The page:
# Evaluating the limit $\lim\limits_{n\to\infty} \frac{2^{n^{k}}}{n!}$

Determine, with proof, the value of the limit $$L = \lim\limits_{n\to\infty} \dfrac{2^{n^{k}}}{n!}$$ where $$k=1.1.$$

I think it's infinite because $$\frac{2^{n^k}}{n!}\ge (\frac{2^{n^{0.1}}}{n})^n=(2^{n^{0.1}-\log n})^n\to \infty.$$

• Sometimes our intuition leads us astray, which is fine.... Hint: $n! \le n^n$ and $\frac{2^{n^{1.1}}}{n^n} = \big( \frac{2^{n^{0.1}}}n \big)^n$. Aug 15, 2021 at 17:49
• Write down what a(n+1) / a(n) is. For large n it becomes large. Aug 15, 2021 at 18:03

"I'm pretty sure the limit with $$k=1.1$$ should evaluate to $$0$$" Well, no ...

Let $$a_n= \dfrac{2^{n^{1.1}}}{n!}.$$ Then

$$\tag1 \ln a_n = n^{1.1}\ln 2- \ln n! \ge n^{1.1}\ln 2- n\ln n = n(n^{.1}\ln 2-\ln n).$$

Since $$n^{.1}\ln 2-\ln n \to \infty,$$ we see $$(1)\to \infty.$$ It follows that $$a_n\to \infty.$$

Define $$a_n:=\frac{2^{n^k}}{n!}$$. I will show that $$\lim_{n\rightarrow\infty}a_n=\left\{\begin{matrix} \infty &\text{if} & k>1\\ 0 & \text{if} & k\leq 1 \end{matrix}\right.$$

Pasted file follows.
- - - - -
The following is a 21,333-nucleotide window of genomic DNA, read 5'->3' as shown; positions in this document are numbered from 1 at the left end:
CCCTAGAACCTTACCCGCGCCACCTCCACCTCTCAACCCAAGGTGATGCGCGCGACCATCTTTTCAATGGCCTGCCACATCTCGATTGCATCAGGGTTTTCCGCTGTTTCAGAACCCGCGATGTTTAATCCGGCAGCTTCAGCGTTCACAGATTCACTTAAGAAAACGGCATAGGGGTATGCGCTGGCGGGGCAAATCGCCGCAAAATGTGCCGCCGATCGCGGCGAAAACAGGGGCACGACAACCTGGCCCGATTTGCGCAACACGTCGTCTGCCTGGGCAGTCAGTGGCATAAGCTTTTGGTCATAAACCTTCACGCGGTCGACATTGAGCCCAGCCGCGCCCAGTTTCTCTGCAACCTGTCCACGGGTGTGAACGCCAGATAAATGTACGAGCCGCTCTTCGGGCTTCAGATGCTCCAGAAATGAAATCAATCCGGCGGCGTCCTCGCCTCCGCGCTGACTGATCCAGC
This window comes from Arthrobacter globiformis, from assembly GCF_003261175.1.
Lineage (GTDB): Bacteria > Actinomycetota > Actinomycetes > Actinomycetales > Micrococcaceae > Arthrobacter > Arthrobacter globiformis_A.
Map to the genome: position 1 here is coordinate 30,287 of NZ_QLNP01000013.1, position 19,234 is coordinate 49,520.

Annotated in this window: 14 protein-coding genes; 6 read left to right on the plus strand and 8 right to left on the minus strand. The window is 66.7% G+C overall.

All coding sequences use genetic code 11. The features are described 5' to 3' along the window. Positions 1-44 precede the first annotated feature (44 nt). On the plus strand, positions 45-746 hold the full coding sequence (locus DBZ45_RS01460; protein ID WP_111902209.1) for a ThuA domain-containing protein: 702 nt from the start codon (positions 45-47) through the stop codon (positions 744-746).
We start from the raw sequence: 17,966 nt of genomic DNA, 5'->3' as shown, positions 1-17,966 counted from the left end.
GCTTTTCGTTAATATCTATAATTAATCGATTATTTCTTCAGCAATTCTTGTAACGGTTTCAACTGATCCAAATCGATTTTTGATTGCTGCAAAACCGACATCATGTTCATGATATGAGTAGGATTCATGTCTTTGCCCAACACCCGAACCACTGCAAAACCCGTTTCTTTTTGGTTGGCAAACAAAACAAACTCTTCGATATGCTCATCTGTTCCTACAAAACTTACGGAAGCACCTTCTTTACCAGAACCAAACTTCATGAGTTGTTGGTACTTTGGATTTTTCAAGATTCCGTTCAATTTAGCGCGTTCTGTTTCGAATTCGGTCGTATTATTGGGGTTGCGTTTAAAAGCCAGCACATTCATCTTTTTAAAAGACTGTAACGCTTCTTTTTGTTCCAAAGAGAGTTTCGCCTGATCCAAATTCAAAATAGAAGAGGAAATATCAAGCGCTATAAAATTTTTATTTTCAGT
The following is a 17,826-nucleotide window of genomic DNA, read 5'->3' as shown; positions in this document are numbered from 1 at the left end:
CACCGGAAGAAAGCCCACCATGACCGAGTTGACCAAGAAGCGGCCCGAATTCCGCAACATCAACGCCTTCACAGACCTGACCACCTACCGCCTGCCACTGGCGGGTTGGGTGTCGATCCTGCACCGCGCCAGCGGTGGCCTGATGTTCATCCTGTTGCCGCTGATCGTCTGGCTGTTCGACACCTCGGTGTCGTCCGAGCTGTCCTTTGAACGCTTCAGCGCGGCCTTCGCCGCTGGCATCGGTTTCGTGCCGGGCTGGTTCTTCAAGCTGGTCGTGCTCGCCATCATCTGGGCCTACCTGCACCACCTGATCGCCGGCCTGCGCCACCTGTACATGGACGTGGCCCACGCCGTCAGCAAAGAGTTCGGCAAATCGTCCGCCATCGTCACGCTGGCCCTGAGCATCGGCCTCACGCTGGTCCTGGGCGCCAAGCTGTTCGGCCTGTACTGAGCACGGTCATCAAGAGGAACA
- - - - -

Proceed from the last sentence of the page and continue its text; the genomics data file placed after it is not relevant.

• If $$k>1$$, then by Bernoulli's inequality $$(n+1)^k-n^k=n^k\Big(\big(1+\frac{1}{n}\big)^k-1\big)\geq n^k\frac{k}{n}=n^{k-1}k$$ Hence $$a_{n+1}=\frac{1}{n+1}\frac{2^{n^k}}{n!}2^{(n+1)^k-n^k}=\frac{2^{(n+1)^k-n^k}}{n+1}a_n\geq \frac{(2^k)^{n^{k-1}}}{n+1}a_n$$ Recall that for any $$a>1$$ and $$\beta>0$$ $$\frac{x+1}{{a}^{x^\beta}}=\frac{\big(x^{\beta}\big)^{\tfrac{1}{\beta}}+1}{{a}^{x^\beta}}\stackrel{y=x^{\beta}}{=}\frac{y^{1/\beta}+1}{a^y}\xrightarrow{y\rightarrow\infty}0$$ Thus, for $$k>1$$, there is $$n_0$$ such that for $$n\geq n_0$$ $$a_{n+1}>2a_n$$. This means that $$a_{n+n_0}\geq 2^n a_{n_0}\xrightarrow{n\rightarrow\infty}\infty$$

• For $$k\leq 1$$, $$n^k\leq n$$ and so, $$\frac{2^{n^k}}{n!}\leq \frac{2^n}{n!}\xrightarrow{n\rightarrow\infty}0$$

By ratio test, for any $$k>1$$

$$\dfrac{2^{(n+1)^{k}}}{(n+1)!}\dfrac{n!}{2^{n^{k}}}=\frac{2^{(n+1)^{k}-n^k}}{n+1}\ge \frac{2^{kn^{k-1}}}{n+1}\to \infty$$